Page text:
Joined: 05 January 2013
My patient came to see me every six months or so with his wife of 40 years, making the five-hour drive from West Virginia, where he managed a few businesses. He had myelodysplastic syndrome, a type of bone marrow cancer that in his case was indolent, requiring only regular shots with a hormone, but no chemotherapy ' yet.
While his blood counts were not normal, they were what I used to jokingly call "good enough for government work," until another patient of mine, who was a postal worker, reminded me that not everyone found that comment funny.
This was a routine checkup, and I always looked forward to seeing him and his wife. When I walked into the exam room, they were sitting quietly next to each other, with books open, members of the cadre of patients and family members I referred to as my "intellectuals." They both beamed when I entered, like old friends.
"It's good to see you," I said, and I meant it.
"It's good to be seen!" he joked.
We reviewed his blood counts, which were stable, and he had not required any blood or platelet transfusions since I had last seen him.
"I think we achieved our goal of wasting your time again," I teased him. "Any plans for July Fourth?"
"We're having the kids and grandkids over for a few days," he answered.
"How are they dealing with your diagnosis?" I asked.
He shifted in his seat and looked over toward his wife. "We haven't told them about it yet," she said.
I was surprised. My patient had been dealing with this serious medical condition for a couple of years, and he was usually so pragmatic in how he managed all aspects of his life. Not telling his children was more than just an oversight. I asked him why.
"Our son has been away, doing a couple of tours of duty in Afghanistan," he said. "We were going to tell our daughter, but. '" He paused, trying to find the right words. "It wouldn't be fair, for her to know, to have this burden, and not him. We were planning on telling them when we're together over the holiday."
He seemed uncomfortable talking about it, as if their family members didn't keep a lot of secrets from one another. His illness was a biggie, because his condition could deteriorate at any time. I worried about his support network.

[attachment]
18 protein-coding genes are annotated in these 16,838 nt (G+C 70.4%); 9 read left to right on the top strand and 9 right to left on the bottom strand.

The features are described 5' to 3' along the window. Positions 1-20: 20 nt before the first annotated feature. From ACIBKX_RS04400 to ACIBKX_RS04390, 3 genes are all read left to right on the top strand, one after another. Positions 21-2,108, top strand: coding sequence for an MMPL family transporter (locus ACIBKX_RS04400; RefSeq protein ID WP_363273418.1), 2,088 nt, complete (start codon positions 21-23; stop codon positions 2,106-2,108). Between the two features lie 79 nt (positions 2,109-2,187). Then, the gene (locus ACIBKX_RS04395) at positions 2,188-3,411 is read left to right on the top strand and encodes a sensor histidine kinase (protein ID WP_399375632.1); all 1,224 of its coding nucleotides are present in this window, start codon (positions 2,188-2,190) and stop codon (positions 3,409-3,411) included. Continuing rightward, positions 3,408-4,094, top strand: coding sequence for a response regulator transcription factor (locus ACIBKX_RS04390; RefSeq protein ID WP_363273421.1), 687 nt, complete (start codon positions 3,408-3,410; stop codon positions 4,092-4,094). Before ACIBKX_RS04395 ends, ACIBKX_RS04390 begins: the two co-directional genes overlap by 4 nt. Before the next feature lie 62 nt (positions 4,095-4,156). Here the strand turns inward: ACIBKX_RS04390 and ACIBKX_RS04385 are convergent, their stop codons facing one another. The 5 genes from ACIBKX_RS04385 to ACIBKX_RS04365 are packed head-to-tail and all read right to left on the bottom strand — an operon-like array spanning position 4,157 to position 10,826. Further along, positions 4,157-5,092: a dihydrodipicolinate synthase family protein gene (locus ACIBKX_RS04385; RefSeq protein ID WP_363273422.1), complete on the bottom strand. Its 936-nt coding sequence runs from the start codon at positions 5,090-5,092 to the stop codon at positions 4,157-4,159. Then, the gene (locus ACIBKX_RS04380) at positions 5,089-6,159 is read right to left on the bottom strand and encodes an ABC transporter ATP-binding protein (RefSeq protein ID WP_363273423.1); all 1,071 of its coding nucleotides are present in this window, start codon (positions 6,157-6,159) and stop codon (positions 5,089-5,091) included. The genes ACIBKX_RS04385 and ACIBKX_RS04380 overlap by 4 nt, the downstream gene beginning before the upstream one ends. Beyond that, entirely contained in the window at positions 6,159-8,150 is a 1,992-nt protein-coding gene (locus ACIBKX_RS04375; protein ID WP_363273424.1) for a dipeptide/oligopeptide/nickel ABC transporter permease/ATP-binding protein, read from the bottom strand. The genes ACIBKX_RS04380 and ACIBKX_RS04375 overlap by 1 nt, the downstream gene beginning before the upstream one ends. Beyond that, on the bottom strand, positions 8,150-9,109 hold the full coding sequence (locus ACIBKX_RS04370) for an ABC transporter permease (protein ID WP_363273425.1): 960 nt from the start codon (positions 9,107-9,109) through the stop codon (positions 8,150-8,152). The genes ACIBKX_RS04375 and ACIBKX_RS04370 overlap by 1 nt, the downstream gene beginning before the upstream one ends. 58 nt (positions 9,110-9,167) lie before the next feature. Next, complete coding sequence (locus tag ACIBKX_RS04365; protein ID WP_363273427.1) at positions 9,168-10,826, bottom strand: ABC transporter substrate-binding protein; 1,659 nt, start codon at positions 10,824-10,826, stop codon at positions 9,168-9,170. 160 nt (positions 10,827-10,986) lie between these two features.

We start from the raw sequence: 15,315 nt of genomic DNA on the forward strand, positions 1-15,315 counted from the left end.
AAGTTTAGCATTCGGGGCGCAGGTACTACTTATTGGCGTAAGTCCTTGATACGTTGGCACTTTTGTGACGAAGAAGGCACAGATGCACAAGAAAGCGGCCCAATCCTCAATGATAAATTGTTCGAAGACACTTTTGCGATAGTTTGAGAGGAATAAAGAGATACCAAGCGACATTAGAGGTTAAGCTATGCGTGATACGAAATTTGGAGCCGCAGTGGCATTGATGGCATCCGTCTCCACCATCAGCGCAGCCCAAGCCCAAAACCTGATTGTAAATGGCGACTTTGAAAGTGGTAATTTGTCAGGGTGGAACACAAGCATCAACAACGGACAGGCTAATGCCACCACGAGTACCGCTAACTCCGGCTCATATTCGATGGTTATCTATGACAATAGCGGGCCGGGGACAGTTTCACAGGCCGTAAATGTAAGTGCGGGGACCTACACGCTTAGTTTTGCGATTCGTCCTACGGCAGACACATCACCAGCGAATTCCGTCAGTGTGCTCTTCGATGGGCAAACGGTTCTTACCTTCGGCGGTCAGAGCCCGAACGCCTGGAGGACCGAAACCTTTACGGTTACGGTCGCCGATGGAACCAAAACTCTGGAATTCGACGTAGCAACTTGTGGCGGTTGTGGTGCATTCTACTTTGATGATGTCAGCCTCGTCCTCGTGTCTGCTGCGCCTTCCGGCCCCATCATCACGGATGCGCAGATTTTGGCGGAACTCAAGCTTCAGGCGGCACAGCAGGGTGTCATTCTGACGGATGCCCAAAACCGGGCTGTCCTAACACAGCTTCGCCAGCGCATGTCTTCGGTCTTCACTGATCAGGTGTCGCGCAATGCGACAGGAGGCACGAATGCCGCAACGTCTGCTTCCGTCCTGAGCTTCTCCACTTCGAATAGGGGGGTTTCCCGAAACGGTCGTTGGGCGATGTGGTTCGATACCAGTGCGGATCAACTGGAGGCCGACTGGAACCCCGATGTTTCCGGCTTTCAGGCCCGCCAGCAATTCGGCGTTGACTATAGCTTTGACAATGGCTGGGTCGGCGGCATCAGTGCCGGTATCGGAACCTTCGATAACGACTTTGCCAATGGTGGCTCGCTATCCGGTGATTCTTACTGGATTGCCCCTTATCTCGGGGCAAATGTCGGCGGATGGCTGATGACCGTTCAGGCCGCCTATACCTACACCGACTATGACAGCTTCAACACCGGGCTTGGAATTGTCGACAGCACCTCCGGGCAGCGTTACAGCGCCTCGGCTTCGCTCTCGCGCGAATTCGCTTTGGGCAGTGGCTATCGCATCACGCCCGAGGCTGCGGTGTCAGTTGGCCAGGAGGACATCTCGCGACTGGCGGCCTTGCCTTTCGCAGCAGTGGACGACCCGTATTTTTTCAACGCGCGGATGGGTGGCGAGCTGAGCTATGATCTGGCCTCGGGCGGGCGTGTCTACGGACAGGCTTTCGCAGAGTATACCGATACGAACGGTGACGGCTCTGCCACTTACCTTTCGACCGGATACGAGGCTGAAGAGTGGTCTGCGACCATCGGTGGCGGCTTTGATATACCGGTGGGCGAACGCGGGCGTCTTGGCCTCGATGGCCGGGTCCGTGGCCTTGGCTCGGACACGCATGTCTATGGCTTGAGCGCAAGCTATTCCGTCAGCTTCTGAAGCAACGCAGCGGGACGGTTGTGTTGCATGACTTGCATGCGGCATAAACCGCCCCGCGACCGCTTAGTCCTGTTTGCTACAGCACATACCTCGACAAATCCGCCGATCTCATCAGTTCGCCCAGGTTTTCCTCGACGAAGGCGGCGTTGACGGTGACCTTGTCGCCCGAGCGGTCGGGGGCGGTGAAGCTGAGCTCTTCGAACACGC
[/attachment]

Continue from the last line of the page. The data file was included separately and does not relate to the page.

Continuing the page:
"Have you shared the news with friends?"
He half laughed. "Well, not deliberately. I went to the cancer center to get my weekly injection and ran into one of the people I work with, who was getting chemotherapy for her breast cancer. I hadn't told anyone about my problem." He paused. "You know, you don't want people thinking the boss is sick."
I asked how they both handled the surprise encounter.
"She had been keeping her cancer diagnosis quiet, so it became our secret." He thought about it for a second. "It helped to have someone outside of me and my wife know."
Cancer, like entropy, tends toward chaos. It disrupts the ordered growth of cells, the integrity of tissues and the sanctity of nerves, blood vessels and organs. Cancer is an unwelcome house guest that upends lives and despotically redefines a person's sense of self, in its own image.
Amidst this bedlam, sometimes the one thing that we can control is whom we tell.
There are a variety of reasons people keep the news of a cancer diagnosis secret. Some are very personal (it's my body, and what goes on inside it is my business). Some are professional (the screenwriter Nora Ephron kept her myelodysplastic syndrome a secret because she feared that no insurance company would sign off on any movie she tried to make). And some are altruistic (we don't want others to bear the emotional weight of knowing).
My patient continued: "I also didn't want to tell the kids until I could better comprehend what was happening with my disease, so I could show them that one plus one adds up to two, not to some other number. I feel like I know where things are going now."
Sometimes, people don't talk about their cancer because they haven't made sense of it themselves. It's our job, as doctors and nurses, to be deliberate in asking our patients how they will explain their cancer to others, to make sure they understand. Keeping such a diagnosis hushed, a secret from those who love and care for us, is an unfair burden we shouldn't allow cancer to dictate, too.
He sighed, looking almost relieved as he pictured finally being able to share the news with his children, and nodded his head. "It'll be good to let them know."
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